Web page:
Many of us need other specialists to determine comorbidities causing us pain outside of our arthritis diagnosis – for example fibromyalgia, depression, neuropathy, osteoarthritis or irreversible joint damage may be causing pain even though the original arthritis diagnosis is well controlled. In this study, because the prevalence of these overlapping disease processes is significantly higher in RA, it is imperative for clinicians to recognize and address these patterns of multimorbidity to achieve optimal long-term outcomes for patients with RA. 

This study states that patients with comorbidities like fibromyalgia have poorer outcomes and increased depression while depression can be causing a patient debilitating symptoms but they may not realize it. 

While this study says significant depression symptoms in RA are more frequent than depression diagnosed clinically, suggesting that some patients with depression may go undiagnosed. Depression symptoms predicted mortality in RA patients, while a clinical diagnosis of depression did not..

In this study, patients with psoriatic arthritis  that also have neuropathic pain have higher probability of not achieving moderate disease activity or remission and needs to be addressed regularly with all forms of arthritis. 

We Need Answers and Relief From Fatigue

Fatigue is one of the most complained about debilitating symptoms of many chronic illnesses, especially those with arthritis. Occupational therapists can really help patients pinpoint triggers for their fatigue and manage daily life easier but research also shows what also influences fatigue improvement in rheumatoid arthritis. A prospective cohort study suggests fatigue improvement was associated with female gender, non-smokers, lack of depression and higher levels of fatigue at baseline.

Baseline clinical measures and baseline patient-reported measures of functional status better distinguished the three fatigue trajectories. Patients with higher levels of pain, psychological distress, morning stiffness intensity also experienced more severe fatigue over time.

More Patients Need To be Tested For Obstructive Sleep Apnea

In one study they found 90% of participants with Rheumatoid Arthritis had some degree of sleep apnea identified, with over half having moderate to severe obstructive sleep apnea. This is linked to multiple health problems, including cardiovascular disease and fatigue. These results highlight the importance of future studies of sleep as well as the importance of considering obstructive sleep apnea as a risk factor with RA. Definitely something to bring up to your rheumatologist.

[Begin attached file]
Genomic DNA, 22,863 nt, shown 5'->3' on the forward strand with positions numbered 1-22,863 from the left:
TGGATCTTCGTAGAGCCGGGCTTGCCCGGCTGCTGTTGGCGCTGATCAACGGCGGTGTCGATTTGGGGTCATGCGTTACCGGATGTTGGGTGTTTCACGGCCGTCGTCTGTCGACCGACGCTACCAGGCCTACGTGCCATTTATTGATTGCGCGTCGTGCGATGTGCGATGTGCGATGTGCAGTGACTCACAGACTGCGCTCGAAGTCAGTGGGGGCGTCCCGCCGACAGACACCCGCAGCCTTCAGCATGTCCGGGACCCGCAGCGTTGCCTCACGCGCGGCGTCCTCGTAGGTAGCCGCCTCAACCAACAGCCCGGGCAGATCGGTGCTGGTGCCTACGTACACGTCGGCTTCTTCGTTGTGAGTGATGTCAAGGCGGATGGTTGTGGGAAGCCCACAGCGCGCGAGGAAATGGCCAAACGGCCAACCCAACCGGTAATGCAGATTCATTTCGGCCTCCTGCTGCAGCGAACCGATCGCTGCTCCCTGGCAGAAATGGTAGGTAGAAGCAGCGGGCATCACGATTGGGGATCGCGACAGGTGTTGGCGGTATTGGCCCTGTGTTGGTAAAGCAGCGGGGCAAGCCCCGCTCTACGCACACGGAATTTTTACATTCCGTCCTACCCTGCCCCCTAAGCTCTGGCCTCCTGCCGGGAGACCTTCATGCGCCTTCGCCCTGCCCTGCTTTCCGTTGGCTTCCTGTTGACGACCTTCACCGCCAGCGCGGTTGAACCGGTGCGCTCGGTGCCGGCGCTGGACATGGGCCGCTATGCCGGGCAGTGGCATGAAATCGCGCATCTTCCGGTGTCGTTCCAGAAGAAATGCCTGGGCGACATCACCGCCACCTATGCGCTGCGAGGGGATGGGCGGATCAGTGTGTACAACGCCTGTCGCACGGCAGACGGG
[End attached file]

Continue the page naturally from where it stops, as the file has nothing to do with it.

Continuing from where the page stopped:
A similar study also states this is common with Fibromyalgia patients. 

This study examines how sleep disturbance was independently associated with greater pain severity and significantly increased risk for multi site pain with a long-term effect of sleep on pain in general, further suggesting beneficial effects of treating sleep problems on long-term pain control.

The Importance of Physical Activity

There’s no doubt that many different studies continue to show exercise benefits pain, sleep,  depression, fatigue plus more but safest and best overall exercises for various types of arthritis is still needed to be clearly outlined for us This study highlights that by saying “Despite evidence recommending strength and aerobic exercise for these clienteles, physical therapists underutilize these interventions, especially aerobic exercise. There is a need for better knowledge translation to physical therapists regarding the importance of strength and aerobic exercise for patients with RA and AS “

One study concluded moderate-to-high land-based aerobic exercise for at least 4 weeks is an effective intervention to improve fatigue in adult patients with rheumatoid arthritis. Physical activity may have a more potent effect on fatigue in women and elderly patients with rheumatoid arthritis.

This was also noted in a similar study for Lupus.

In this delphi study they highlight exercise as a beneficial non-pharmacological treatment for four symptoms of fibromyalgia, specifically pain, fatigue, sleep and depression. 

It’s A HIIT for RA Heart Health

Researchers concluded in RA, exercise training-related increases in cardiorespiratory fitness are associated with improvements in peripheral helper T cells and skeletal muscle oxidative metabolism, which are themselves related. Monitoring of cardiorespiratory fitness with individualized exercise prescription may be valuable in the management of chronic inflammation and cardiometabolic risk in RA.

Mental Health Needs To Be Addressed As Much As Pain

An alarming amount of those living with arthritis also struggle with mental health issues, especially heightened during the pandemic – There’s been an urge to address this by rheumatologists as patients with depression tend to have poorer outcomes. Social Workers not only can help with counselling but can help guide patients with social and financial support. A recent study suggests “Substantial increases in symptoms of both anxiety and depression were found when comparing scores from pre-pandemic to during the pandemic. Both COVID-19-specific and general stress levels were significantly associated with those changes. While the impact on disease outcomes remains to be seen, results suggest the need for assessment of stress in clinical settings and identification of effective stress management techniques.”